Doctor of Leadership in Global Perspectives: Crafting Ministry in an Interconnected World

A Line with Good Bait

Written by: on March 7, 2019

I’ve just arrived back from a regional church leaders’ meeting. During some small talk with a stranger, I acknowledged how complicated it is being the church in the present time. He responded that he was much more concerned for our children. While I certainly agree there is cause for concern, I inquired what in particular he was concerned about. His answer was that Islam was taking over our nation. This was not what I expected. His fear of the future was rooted in a fear of a people; of the ‘other.’ At the same meeting our denominational global outreach branch had a representative speak. She glowed as she celebrated the success of our part in private refugee sponsorship programs. This is a common undertaking for churches in Canada and my own little church is in the early stages of sponsoring a refugee family. The majority of the refugees are Muslim. Love for our neighbour and the faithful extension of hospitality is increasing the diversity and the complexity of our nation.

It is a complicated time for the Canadian Church. Evangelism in Canada is viewed with indifference at best and suspicion at worst. Only 8% of Canadians have a favourable view of Evangelism with the number only rising to 29%[1] within (self-identifying) committed Christians. It is rare indeed that the church is granted room to provide leadership within the broader community. 58% [2]of Canadians believe all religion should be kept out of public life. Many Canadians would feel toward the Christian church the same way my small talk stranger feels about Islam. The relationship status between Canada and the Christian church might best be classified as ‘it’s complicated.’

Canadian context benefits from Hunter’s view of the intentional practicing of faith in the midst of culture. That “faithful presence in practice is the exercise of leadership in all spheres and all levels of life and activity. It represents a quality of commitment oriented to the faithfulness, wholeness, and well-being of all. It is, therefore, the opposite of elitism and the domination it implies.”[3] Embracing difference over assimilation is an increasing value in Canada with 53% of 18-34 year olds holding that minorities should be encouraged to preserve their language and culture, [4] and valuing the well being of all becomes a strong witness for Christ. Within the Cynefin framework, the challenge of improving the relationship between the church and nation is complex. I would echo Batchelder’s view that “(o)ne of the greatest problems that leaders face is leading from a place of assumption, instead of understanding.”[5] For some time many leaders have assumed that the resources and methodologies available out of the U.S. will translate into Canadian culture. But we must “(t)race the patterns of (this) system and explore what it is currently inclined to do.”[6] I would venture that this has contributed in part to the predominantly negative view of evangelism. Thus to lead the church through this season will require that “(l)eaders…(pay) deeper attention to the present.”[7]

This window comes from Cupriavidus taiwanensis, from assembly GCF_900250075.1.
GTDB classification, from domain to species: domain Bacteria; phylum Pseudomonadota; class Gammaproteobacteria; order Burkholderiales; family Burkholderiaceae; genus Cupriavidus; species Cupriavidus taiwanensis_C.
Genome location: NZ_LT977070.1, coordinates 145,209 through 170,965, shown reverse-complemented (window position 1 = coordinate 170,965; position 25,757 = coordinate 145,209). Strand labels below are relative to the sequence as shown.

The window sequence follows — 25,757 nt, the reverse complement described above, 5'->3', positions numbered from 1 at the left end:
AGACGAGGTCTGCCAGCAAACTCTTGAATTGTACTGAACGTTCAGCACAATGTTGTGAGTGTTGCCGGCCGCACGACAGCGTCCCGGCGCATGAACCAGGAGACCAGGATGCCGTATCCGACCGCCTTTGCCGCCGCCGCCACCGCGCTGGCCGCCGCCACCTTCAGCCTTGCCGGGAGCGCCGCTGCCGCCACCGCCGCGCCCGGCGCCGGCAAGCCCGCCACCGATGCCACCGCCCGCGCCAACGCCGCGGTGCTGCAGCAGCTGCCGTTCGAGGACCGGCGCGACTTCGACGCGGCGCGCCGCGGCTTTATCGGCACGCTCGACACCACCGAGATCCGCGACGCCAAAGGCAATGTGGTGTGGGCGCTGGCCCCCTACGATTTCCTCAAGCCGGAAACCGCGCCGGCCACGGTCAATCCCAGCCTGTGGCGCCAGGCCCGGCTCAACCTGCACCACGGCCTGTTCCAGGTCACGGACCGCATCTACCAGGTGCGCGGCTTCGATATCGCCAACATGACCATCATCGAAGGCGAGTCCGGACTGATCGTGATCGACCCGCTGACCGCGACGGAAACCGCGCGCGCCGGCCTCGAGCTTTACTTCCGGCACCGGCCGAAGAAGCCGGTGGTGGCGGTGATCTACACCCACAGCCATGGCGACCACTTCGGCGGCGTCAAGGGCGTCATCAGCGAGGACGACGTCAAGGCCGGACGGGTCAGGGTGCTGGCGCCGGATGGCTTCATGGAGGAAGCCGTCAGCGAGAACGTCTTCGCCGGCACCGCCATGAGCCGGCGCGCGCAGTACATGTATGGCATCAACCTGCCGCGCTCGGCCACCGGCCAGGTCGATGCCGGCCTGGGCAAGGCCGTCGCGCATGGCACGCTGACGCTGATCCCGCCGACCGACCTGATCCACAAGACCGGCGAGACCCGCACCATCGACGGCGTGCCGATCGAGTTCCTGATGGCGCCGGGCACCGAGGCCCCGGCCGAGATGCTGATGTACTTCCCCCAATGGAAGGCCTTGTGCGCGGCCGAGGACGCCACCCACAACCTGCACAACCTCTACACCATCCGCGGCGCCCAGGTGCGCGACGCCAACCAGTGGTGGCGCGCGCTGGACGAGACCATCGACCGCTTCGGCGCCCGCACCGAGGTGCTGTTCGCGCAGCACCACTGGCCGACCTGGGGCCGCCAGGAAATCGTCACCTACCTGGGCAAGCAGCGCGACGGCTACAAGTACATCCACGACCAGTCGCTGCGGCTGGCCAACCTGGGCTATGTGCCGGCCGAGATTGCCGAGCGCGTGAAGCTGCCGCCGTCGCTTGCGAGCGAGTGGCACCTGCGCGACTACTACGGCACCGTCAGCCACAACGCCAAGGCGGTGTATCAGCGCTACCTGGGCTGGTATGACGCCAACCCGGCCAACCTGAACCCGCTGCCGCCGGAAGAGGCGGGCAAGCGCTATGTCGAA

In order for the church to reach the nation, and particularly the emerging generation we must be willing to listen.“Leadership is about gathering people together—even people with quite different goals and understandings—and helping them build bridges that take everyone to a new place.”[8] Perhaps it is time that we look for destinations that a broader demographic can agree upon. For example, refugee sponsorship. I’m learning that this process takes connections with a diversity of stake holders. In our case, there are relatives already here that we can work at communicating with. However, given we don’t have anyone at the church who speaks Arabic, we will also need to connect with someone willing to translate. The paperwork and process is complex and so we have partnered with a local organization who has experience sponsoring refugees. On this committee there is a diversity of backgrounds, some of different faiths, some with none. A couple of our financial partners would prefer to keep their distance from the church. There is also a reasonable chance that as we prepare for the arrival of the family it would be helpful to connect with the local Imam. “It takes a collective sharing of power, creativity, and perspectives to become agile and nuanced enough to lead into the uncertain future.”[9]

I’ve never been under the illusion that this undertaking would lead to myself as the pastor looking like a hero or our church even being publicly celebrated. “The point isn’t to be the hero and solve things; the point of the leader in a complex world is to enable and unleash as many heroes and as many solutions as possible.”[10] In truth, I hope this family might be seen as the heroes for having endured the hardship they have and maintaining hope. I am all too aware that we have not heeded Berger and Johnston’s advice to put up guardrails. Our failure could be catastrophic.

However, if it goes well, perhaps our church will grow closer as a community. Perhaps we will rediscover our passion to be a faithful presence in our world. Perhaps collaboration across faith divides will increase an openness to having religion play a role in public life. Perhaps someone will soften to the name of Jesus. Perhaps we will break down lingering fear of our Muslim neighbours. Perhaps we will gain new friends. It is a complex time with an uncertain future. But God has a deep heart for my nation and I long for it to be poured out through me. Our experiment is not the answer. But if I borrow Burger and Johnston’s fishing analogy [11], it is one of many possible lines with quality bait.